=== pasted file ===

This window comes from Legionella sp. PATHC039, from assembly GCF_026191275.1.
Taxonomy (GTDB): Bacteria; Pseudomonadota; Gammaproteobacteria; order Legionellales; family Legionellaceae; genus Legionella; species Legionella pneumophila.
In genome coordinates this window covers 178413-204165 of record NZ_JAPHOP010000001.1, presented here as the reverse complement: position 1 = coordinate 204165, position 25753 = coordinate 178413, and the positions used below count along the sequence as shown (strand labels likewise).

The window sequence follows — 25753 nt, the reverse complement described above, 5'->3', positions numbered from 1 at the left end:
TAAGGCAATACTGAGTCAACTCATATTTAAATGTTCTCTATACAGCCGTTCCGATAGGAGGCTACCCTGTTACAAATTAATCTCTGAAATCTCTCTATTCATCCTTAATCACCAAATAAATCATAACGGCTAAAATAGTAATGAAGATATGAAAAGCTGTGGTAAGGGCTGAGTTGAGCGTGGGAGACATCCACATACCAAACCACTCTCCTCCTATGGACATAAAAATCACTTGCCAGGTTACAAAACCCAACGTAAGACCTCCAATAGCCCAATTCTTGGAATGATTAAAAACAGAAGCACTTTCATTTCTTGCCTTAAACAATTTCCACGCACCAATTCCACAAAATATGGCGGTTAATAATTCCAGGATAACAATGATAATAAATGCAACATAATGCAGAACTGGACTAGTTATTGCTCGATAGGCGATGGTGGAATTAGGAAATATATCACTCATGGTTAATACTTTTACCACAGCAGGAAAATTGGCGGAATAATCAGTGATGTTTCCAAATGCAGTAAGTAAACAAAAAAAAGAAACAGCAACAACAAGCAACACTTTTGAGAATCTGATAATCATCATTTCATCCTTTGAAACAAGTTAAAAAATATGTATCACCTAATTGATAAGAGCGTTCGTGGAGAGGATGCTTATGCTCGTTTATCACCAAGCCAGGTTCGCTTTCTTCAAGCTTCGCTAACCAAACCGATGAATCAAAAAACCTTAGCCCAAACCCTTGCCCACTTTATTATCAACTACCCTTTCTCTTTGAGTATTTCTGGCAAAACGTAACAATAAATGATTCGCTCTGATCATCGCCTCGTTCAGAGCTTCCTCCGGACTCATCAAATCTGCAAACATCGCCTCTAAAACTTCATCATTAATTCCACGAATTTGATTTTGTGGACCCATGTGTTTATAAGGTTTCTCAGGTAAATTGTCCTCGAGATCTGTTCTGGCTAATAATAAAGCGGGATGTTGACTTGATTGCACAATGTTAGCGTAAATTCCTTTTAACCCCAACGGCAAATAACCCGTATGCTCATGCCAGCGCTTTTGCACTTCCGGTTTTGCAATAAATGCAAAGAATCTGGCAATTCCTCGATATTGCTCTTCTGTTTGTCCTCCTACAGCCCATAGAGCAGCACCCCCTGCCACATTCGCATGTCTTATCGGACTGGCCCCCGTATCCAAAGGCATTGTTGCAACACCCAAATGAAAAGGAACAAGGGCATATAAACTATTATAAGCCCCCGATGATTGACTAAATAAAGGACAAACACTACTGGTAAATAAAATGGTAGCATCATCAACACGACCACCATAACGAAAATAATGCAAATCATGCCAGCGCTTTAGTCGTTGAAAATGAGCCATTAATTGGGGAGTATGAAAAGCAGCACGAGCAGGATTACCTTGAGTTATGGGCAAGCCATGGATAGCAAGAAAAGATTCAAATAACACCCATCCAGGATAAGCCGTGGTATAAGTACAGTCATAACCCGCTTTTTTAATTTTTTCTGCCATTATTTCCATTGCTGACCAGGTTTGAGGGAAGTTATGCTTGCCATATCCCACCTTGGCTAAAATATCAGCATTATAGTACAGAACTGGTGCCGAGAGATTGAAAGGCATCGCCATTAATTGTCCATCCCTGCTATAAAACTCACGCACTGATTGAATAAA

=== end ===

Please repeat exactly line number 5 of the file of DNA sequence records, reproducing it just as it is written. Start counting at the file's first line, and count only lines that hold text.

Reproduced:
TAAGGCAATACTGAGTCAACTCATATTTAAATGTTCTCTATACAGCCGTTCCGATAGGAGGCTACCCTGTTACAAATTAATCTCTGAAATCTCTCTATTCATCCTTAATCACCAAATAAATCATAACGGCTAAAATAGTAATGAAGATATGAAAAGCTGTGGTAAGGGCTGAGTTGAGCGTGGGAGACATCCACATACCAAACCACTCTCCTCCTATGGACATAAAAATCACTTGCCAGGTTACAAAACCCAACGTAAGACCTCCAATAGCCCAATTCTTGGAATGATTAAAAACAGAAGCACTTTCATTTCTTGCCTTAAACAATTTCCACGCACCAATTCCACAAAATATGGCGGTTAATAATTCCAGGATAACAATGATAATAAATGCAACATAATGCAGAACTGGACTAGTTATTGCTCGATAGGCGATGGTGGAATTAGGAAATATATCACTCATGGTTAATACTTTTACCACAGCAGGAAAATTGGCGGAATAATCAGTGATGTTTCCAAATGCAGTAAGTAAACAAAAAAAAGAAACAGCAACAACAAGCAACACTTTTGAGAATCTGATAATCATCATTTCATCCTTTGAAACAAGTTAAAAAATATGTATCACCTAATTGATAAGAGCGTTCGTGGAGAGGATGCTTATGCTCGTTTATCACCAAGCCAGGTTCGCTTTCTTCAAGCTTCGCTAACCAAACCGATGAATCAAAAAACCTTAGCCCAAACCCTTGCCCACTTTATTATCAACTACCCTTTCTCTTTGAGTATTTCTGGCAAAACGTAACAATAAATGATTCGCTCTGATCATCGCCTCGTTCAGAGCTTCCTCCGGACTCATCAAATCTGCAAACATCGCCTCTAAAACTTCATCATTAATTCCACGAATTTGATTTTGTGGACCCATGTGTTTATAAGGTTTCTCAGGTAAATTGTCCTCGAGATCTGTTCTGGCTAATAATAAAGCGGGATGTTGACTTGATTGCACAATGTTAGCGTAAATTCCTTTTAACCCCAACGGCAAATAACCCGTATGCTCATGCCAGCGCTTTTGCACTTCCGGTTTTGCAATAAATGCAAAGAATCTGGCAATTCCTCGATATTGCTCTTCTGTTTGTCCTCCTACAGCCCATAGAGCAGCACCCCCTGCCACATTCGCATGTCTTATCGGACTGGCCCCCGTATCCAAAGGCATTGTTGCAACACCCAAATGAAAAGGAACAAGGGCATATAAACTATTATAAGCCCCCGATGATTGACTAAATAAAGGACAAACACTACTGGTAAATAAAATGGTAGCATCATCAACACGACCACCATAACGAAAATAATGCAAATCATGCCAGCGCTTTAGTCGTTGAAAATGAGCCATTAATTGGGGAGTATGAAAAGCAGCACGAGCAGGATTACCTTGAGTTATGGGCAAGCCATGGATAGCAAGAAAAGATTCAAATAACACCCATCCAGGATAAGCCGTGGTATAAGTACAGTCATAACCCGCTTTTTTAATTTTTTCTGCCATTATTTCCATTGCTGACCAGGTTTGAGGGAAGTTATGCTTGCCATATCCCACCTTGGCTAAAATATCAGCATTATAGTACAGAACTGGTGCCGAGAGATTGAAAGGCATCGCCATTAATTGTCCATCCCTGCTATAAAACTCACGCACTGATTGAATAAA